Declining Work Force Participation - Good or Bad?
It turns out that economists don't know whether most people are leaving the work force voluntarily or because of unemployment, and the pundits are just assuming that less work must be a bad thing.People keep leaving the labor force. The share of Americans either working or looking for work sank to 62.8 percent in December, tying October for the lowest level since 1977 – an era when women were much less likely to work.One explanation is that baby boomers are shuffling into retirement. The trend is demographic rather than economic. People are not working because they are old.Another explanation is that people have abandoned hope of finding jobs.Both explanations are true for some people. What we don’t know are the proportions. We don’t know how many of the people who have stopped looking for work might want to return to the ranks of working adults as the economy rebounds.… Why are answers so hard to find? In part because the data is subject to multiple interpretations. Those who say they’ve retired may mean that they never want to work again, or they may be taking shelter in the dignity of retirement because they can’t find work… A sobering piece of economic modeling by the St. Louis firm Macroeconomic Advisers, published last summer, concluded that the participation rate was not likely to rebound because the damage done by the recession would not be reversed quickly enough to keep ahead of the long-term demographic trends.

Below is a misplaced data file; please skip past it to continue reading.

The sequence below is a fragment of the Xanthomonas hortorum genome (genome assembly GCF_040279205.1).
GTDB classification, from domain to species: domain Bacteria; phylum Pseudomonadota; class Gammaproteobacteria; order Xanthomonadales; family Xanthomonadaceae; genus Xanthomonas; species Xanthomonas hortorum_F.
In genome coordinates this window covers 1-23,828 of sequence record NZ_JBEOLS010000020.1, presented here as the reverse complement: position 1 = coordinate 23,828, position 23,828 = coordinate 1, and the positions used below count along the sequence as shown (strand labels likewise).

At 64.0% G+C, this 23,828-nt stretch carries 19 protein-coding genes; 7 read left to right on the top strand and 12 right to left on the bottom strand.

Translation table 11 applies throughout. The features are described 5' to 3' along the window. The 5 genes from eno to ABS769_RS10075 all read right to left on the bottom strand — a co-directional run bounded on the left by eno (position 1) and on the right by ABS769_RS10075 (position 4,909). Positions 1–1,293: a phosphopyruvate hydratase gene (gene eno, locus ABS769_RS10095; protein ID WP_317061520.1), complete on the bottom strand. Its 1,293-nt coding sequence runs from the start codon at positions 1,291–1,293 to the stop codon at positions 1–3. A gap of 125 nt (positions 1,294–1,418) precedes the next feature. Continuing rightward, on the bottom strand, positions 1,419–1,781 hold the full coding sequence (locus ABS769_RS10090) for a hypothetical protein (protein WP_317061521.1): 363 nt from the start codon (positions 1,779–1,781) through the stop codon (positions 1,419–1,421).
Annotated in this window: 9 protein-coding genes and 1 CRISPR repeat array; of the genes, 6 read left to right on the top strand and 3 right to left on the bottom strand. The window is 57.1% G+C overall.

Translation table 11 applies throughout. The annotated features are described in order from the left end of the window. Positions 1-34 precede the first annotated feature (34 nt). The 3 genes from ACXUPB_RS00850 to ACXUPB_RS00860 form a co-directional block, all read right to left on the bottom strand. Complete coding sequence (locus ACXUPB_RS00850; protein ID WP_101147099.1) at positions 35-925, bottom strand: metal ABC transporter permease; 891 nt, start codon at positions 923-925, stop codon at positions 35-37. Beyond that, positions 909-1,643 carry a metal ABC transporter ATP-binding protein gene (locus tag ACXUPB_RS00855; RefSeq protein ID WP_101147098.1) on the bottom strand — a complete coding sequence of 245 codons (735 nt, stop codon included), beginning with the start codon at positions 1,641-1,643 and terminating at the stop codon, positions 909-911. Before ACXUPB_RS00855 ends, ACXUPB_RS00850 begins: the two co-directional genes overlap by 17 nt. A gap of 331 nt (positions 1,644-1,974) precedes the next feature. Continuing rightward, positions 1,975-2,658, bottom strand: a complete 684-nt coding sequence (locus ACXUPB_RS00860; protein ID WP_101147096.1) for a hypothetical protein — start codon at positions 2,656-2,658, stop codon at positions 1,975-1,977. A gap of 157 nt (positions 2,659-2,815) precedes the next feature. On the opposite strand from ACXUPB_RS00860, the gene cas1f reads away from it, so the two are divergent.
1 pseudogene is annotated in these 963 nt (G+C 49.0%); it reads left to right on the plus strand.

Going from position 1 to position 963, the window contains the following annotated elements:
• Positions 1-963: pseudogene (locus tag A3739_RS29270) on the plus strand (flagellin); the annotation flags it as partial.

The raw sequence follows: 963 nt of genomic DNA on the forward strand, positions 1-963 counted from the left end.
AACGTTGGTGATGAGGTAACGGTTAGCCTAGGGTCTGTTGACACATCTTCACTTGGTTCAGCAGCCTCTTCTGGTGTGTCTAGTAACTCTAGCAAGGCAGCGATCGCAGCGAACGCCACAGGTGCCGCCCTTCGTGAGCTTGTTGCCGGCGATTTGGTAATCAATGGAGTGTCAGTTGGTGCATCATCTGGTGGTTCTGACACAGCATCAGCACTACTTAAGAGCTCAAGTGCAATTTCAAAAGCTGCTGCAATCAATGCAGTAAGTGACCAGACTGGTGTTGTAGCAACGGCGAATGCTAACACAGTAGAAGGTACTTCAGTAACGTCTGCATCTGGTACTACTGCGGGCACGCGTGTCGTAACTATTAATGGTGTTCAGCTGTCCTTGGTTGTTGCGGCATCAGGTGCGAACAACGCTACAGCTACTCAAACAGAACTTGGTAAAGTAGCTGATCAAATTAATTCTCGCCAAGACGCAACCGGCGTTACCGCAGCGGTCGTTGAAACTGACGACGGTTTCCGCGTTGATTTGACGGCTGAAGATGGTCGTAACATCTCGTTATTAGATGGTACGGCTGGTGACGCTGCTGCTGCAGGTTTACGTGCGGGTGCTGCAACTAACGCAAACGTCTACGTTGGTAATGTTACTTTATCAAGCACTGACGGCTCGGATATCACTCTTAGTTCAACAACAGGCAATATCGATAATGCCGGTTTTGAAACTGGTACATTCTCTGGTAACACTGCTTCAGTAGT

Is this "sobering" news really as bad as they say? Obviously, it is better if people can afford to retire rather than having to work until they drop.
Since labor force participation has declined to the level to the level of 1977, it still has a way to go before it reaches the level of the 1950s and 1960s - which were prosperous times economically. The Bureau of Labor Statistics projects that "overall labor force participation rate is expected to decrease from 63.7 percent in 2012 to 61.6 percent in 2022" primarily because of the aging of the population. That is above the 58% to 60% that was typical in the 1950s and 1960s.
Even with lower workforce participation, it should be much easier than it was back then for the workers to support everyone, because the average worker produces more than twice as much per hour now as in the 1950s or 1960s. The only problem is that average people are not getting a fair share of increased productivity, as we saw in the last post, because of growing inequality.